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Recycled concrete: an opportunity for the reconstruction of Ukraine

The current geopolitical and climatic contexts lead to rethink the use and production of certain materials with a high ecological impact, such as concrete. The use of recycled concrete represents an enormous potential in the reconstruction of regions affected by partial or total demolition of buildings, particularly in post-war situations.


Emmanuel Keita, researcher at the Navier Laboratory, and Nicolas Roussel, researcher at the CPDM Laboratory (Physical-Chemical Behavior and Durability), co-authored the article "Challenges in material recycling for post-war reconstruction", in collaboration with Vyacheslav V. Troyan, visiting researcher at ETH Zurich.

A solution to rebuild in a more sustainable way


Cement production is a major source of CO2 worldwide (5-7% of total emissions), making concrete a construction material with a significant carbon footprint.

While the manufacture of recycled concrete requires the same amount of cement as conventional concrete, the objective is obviously not to reduce the carbon footprint but to find a solution to optimize material flows.

Through their article, our researchers demonstrate that concrete recycling will play a key role in the replacement of building stock. By focusing on these concepts, they help us understand the regulatory implications of such use and define effective solutions to develop the use of recycled concrete in war-affected areas with current examples such as Ukraine.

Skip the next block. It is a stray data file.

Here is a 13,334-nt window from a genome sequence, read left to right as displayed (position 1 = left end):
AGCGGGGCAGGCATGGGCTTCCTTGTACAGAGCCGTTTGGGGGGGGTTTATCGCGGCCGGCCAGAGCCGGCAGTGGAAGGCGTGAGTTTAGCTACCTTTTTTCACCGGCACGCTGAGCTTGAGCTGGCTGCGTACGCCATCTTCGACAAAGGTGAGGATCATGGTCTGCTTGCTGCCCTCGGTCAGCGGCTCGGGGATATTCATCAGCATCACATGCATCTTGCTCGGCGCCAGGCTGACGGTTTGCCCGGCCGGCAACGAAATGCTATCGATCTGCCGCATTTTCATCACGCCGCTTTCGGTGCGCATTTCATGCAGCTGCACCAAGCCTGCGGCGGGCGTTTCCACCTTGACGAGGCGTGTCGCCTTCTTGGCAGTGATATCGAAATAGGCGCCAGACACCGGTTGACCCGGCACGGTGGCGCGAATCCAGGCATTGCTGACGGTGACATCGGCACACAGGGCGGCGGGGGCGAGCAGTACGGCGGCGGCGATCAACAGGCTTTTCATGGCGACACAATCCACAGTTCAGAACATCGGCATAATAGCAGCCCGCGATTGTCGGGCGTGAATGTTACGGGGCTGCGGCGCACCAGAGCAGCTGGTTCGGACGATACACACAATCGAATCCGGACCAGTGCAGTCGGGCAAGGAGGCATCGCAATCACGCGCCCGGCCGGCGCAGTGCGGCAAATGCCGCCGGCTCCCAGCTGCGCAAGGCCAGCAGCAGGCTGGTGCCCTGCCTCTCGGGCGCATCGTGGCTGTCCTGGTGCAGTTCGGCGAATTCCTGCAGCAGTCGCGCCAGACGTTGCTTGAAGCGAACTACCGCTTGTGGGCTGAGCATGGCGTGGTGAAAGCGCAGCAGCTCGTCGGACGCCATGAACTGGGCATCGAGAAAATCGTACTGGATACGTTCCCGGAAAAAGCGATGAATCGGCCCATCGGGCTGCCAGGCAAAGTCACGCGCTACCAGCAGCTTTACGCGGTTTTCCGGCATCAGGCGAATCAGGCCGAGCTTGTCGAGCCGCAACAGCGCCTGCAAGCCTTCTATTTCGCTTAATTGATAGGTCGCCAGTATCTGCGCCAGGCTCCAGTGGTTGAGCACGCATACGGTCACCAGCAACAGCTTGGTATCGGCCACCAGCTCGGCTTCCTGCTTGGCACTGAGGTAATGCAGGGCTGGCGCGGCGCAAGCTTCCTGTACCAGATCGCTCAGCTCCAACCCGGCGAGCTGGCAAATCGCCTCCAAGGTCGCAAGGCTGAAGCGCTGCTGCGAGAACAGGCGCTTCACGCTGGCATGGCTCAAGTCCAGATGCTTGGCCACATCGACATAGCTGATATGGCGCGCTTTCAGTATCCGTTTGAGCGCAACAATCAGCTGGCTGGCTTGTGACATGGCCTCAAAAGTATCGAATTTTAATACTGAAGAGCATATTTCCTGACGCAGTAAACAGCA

A method made reliable by recent experiments


When buildings are demolished, the materials from them end up in construction waste dumps. At the same time, when new buildings are constructed with conventional concrete, it is necessary to extract small stones (produced by the breaking of other elements) which are called "crushed".

In order to reduce the extraction of these stones, the solution would be to reuse part of the demolition waste to feed the construction or reconstruction projects.

However, the use of recycled concrete has its limits. Indeed, due to its composition, it has a shorter life span and is less resistant to water, salts and the atmosphere.

These hazards are due to the fact that the surface of the crushed recycled material is made of cement mortar from the original concrete which absorbs the liquid.

To counter this problem, several methods have been developed in recent years to pre-treat demolition waste, including pre-wetting with water or treating with heat, acid or microwaves.

The study points out that simply pre-wetting demolition waste with water already provides great benefits. For reconstruction in Ukraine, this is an effective and viable solution that can mitigate the immense resource requirements of other approaches.